Students not affected by increasing price of birth control

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    The rising cost of brand-name birth control on college campuses nationwide has had no noticeable effect on the amount of prescriptions being filled at TCU, the chief pharmacist of the Health Center Pharmacy said.

    A new federal law that went into effect last year inadvertently cut college health centers from the list of approved organizations to receive discounts on brand-name birth control pills such as Ortho Tri-Cyclen and the Ortho-Evra Contraceptive Transdermal Patch, said Frank Calhoon, owner and pharmacist in-charge at the Health Center. The Health Center did not feel the effects of the price increase until its supply ran out in late November.

    “We were able to stockpile at a cheaper rate,” Calhoon said. “When we ran out, like every other college campus, we had to buy at regular rate, and that’s when it skyrocketed.”

    The Deficit Reduction Act of 2005 was intended to cut $40 billion from federal spending over five years, according to a White House press release.

    After the law went into effect, brand-name birth control, which the pharmacy sold before for $20 to $25, nearly doubled in price. Tri-Cyclen Lo and Ortho-Evra currently sell for more than $50 at the pharmacy, said Melanie Tenius, a pharmacy technician.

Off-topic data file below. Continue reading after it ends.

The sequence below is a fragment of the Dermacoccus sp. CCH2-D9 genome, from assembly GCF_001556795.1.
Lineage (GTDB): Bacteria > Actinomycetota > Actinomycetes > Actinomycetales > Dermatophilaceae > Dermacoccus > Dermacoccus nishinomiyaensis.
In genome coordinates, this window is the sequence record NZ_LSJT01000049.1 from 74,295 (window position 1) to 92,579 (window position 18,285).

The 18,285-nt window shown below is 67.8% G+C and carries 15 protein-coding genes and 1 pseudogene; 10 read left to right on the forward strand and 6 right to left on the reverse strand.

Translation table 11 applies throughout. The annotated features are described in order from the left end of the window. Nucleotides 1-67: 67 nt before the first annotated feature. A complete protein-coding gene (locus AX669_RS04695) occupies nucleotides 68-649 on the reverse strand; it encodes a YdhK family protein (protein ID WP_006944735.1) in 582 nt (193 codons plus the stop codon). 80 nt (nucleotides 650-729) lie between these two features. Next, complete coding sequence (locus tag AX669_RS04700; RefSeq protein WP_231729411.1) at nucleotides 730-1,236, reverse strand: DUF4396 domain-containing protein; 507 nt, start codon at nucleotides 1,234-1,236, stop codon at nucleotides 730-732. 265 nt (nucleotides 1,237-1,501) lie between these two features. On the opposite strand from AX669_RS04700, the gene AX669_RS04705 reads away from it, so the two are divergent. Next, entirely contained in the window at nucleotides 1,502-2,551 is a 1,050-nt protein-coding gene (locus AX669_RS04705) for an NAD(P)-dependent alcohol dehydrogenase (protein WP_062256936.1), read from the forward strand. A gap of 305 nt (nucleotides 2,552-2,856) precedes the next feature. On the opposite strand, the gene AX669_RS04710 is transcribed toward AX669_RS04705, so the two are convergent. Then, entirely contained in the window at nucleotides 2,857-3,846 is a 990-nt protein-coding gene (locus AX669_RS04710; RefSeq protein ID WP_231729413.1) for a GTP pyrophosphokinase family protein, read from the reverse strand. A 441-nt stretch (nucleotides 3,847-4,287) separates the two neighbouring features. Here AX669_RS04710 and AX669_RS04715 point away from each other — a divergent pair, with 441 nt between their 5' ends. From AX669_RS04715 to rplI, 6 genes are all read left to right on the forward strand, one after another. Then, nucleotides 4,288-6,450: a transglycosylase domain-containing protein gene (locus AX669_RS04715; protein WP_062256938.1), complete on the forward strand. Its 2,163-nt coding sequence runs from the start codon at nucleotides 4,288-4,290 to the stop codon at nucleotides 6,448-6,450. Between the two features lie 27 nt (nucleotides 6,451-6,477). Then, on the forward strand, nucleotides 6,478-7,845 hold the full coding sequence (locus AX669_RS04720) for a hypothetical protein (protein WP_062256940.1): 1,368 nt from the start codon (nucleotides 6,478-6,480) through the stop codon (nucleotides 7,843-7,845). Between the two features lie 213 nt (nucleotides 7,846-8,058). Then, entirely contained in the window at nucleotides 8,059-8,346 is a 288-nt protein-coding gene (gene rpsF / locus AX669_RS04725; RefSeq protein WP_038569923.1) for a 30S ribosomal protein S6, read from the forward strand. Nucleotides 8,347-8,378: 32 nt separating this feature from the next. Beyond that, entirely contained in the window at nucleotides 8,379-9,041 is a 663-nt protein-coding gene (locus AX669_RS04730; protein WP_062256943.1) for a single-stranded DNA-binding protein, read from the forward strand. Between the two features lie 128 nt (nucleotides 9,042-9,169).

Many students said they were unaware of such a change in prices, but said the rising costs were unfair for students when they have to worry about other expenses. Some, such as sophomore speech pathology majors Kathleen Perley and Christine Carney, said they never noticed because they received their birth control by mail order.

    Sens. Barack Obama, D-Ill., and Claire McCaskill, D-Mo., and Rep. Joseph Crowley, D-N.Y., have attempted to pass legislation that would place college health centers back on the list of organizations that can receive discounts on brand-name birth control. The bills have bipartisan support but have taken a backseat to other legislative priorities.

    JoHannah Hamilton, a graduate in anthropology and women’s studies, said the TCU Women’s Network, a student advocacy group she coordinated, worked with Planned Parenthood on a national campaign to petition Congress to pass such legislation.

    “I think it’s important mostly because (the cost increase) was an accident,” Hamilton said. “It’s a low-cost fix. It’s dangerous on college campuses not to have easy access to birth control.”

    Hamilton said students who do not have access to affordable birth control might resort to less reliable methods. Women also take the pill for health reasons, such as managing irregular menstrual cycles, Hamilton said.

    Though Calhoon could not give a figure of how many TCU students have been getting the pill from the clinic, 257 new prescriptions were filled in 2007, he said. This was down from 344 new prescriptions in 2005, but Calhoon said there were other variables involved. The pharmacy was closed for a month and a half, and some women switched over to the generic version of the brands, which saved $20 to $30.

    Despite rising prices, Calhoon said, he expected few students to fill their prescriptions off-campus because local pharmacies such as Walgreens and CVS have been selling birth control at high prices all along.

    He said the TCU pharmacy still offers many advantages such as convenience, the ability to put medication on send-home and the acceptance of major insurance companies.

    The McClatchy-Tribune News Service contributed to this story.

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